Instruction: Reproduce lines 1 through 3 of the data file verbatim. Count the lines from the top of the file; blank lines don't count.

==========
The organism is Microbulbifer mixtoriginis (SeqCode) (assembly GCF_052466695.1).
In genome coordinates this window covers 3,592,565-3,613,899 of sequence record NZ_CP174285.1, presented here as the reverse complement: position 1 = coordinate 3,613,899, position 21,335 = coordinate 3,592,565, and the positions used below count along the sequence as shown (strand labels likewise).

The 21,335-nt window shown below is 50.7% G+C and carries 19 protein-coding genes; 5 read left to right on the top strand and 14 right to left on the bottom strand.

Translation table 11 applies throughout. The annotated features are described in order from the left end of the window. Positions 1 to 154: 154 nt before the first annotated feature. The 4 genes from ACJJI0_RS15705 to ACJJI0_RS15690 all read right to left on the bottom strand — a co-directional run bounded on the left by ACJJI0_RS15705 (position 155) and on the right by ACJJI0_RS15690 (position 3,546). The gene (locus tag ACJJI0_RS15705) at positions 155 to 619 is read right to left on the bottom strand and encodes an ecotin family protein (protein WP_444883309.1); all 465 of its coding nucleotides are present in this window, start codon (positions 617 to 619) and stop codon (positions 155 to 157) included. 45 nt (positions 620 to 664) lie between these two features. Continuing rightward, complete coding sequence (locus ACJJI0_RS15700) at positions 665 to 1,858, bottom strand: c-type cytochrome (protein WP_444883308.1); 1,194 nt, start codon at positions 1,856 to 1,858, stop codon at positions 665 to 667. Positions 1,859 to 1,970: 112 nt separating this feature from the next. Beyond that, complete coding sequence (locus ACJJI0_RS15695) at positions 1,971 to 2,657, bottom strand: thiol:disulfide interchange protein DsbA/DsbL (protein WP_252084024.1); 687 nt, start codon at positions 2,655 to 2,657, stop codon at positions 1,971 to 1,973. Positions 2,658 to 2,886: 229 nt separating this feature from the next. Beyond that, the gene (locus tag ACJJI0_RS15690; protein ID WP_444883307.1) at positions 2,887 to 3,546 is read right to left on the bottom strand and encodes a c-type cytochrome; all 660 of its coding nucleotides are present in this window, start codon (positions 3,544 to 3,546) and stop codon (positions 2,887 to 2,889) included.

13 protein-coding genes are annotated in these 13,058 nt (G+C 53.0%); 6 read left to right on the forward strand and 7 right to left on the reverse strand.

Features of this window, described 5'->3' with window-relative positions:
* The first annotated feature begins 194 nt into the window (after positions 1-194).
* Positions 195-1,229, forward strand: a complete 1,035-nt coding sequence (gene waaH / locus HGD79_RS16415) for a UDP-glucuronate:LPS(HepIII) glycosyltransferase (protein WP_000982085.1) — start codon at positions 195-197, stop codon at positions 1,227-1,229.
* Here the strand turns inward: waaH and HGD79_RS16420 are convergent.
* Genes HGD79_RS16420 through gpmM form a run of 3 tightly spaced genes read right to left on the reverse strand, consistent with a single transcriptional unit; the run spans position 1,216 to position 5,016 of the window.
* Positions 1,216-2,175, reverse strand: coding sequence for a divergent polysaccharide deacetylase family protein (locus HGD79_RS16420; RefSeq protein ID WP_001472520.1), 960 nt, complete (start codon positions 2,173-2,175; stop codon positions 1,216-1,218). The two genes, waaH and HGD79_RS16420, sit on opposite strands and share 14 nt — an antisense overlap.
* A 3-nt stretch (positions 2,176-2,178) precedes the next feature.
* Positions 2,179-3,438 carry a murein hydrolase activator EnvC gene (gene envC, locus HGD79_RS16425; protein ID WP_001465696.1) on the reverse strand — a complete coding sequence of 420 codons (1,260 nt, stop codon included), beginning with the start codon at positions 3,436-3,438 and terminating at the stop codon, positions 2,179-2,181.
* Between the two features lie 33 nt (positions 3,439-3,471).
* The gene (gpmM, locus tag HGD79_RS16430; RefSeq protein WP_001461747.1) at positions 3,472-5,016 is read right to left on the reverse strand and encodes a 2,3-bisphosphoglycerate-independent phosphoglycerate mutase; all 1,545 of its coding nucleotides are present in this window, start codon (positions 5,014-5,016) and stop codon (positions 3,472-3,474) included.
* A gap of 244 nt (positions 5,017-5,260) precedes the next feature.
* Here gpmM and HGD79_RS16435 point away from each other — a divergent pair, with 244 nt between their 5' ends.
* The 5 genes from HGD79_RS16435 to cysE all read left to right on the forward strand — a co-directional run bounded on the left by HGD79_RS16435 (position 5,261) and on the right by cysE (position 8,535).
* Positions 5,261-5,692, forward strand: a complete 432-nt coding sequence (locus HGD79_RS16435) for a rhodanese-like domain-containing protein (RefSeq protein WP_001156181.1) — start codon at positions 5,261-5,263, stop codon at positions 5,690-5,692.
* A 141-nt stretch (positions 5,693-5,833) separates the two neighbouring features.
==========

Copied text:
The organism is Microbulbifer mixtoriginis (SeqCode) (assembly GCF_052466695.1).
In genome coordinates this window covers 3,592,565-3,613,899 of sequence record NZ_CP174285.1, presented here as the reverse complement: position 1 = coordinate 3,613,899, position 21,335 = coordinate 3,592,565, and the positions used below count along the sequence as shown (strand labels likewise).

The 21,335-nt window shown below is 50.7% G+C and carries 19 protein-coding genes; 5 read left to right on the top strand and 14 right to left on the bottom strand.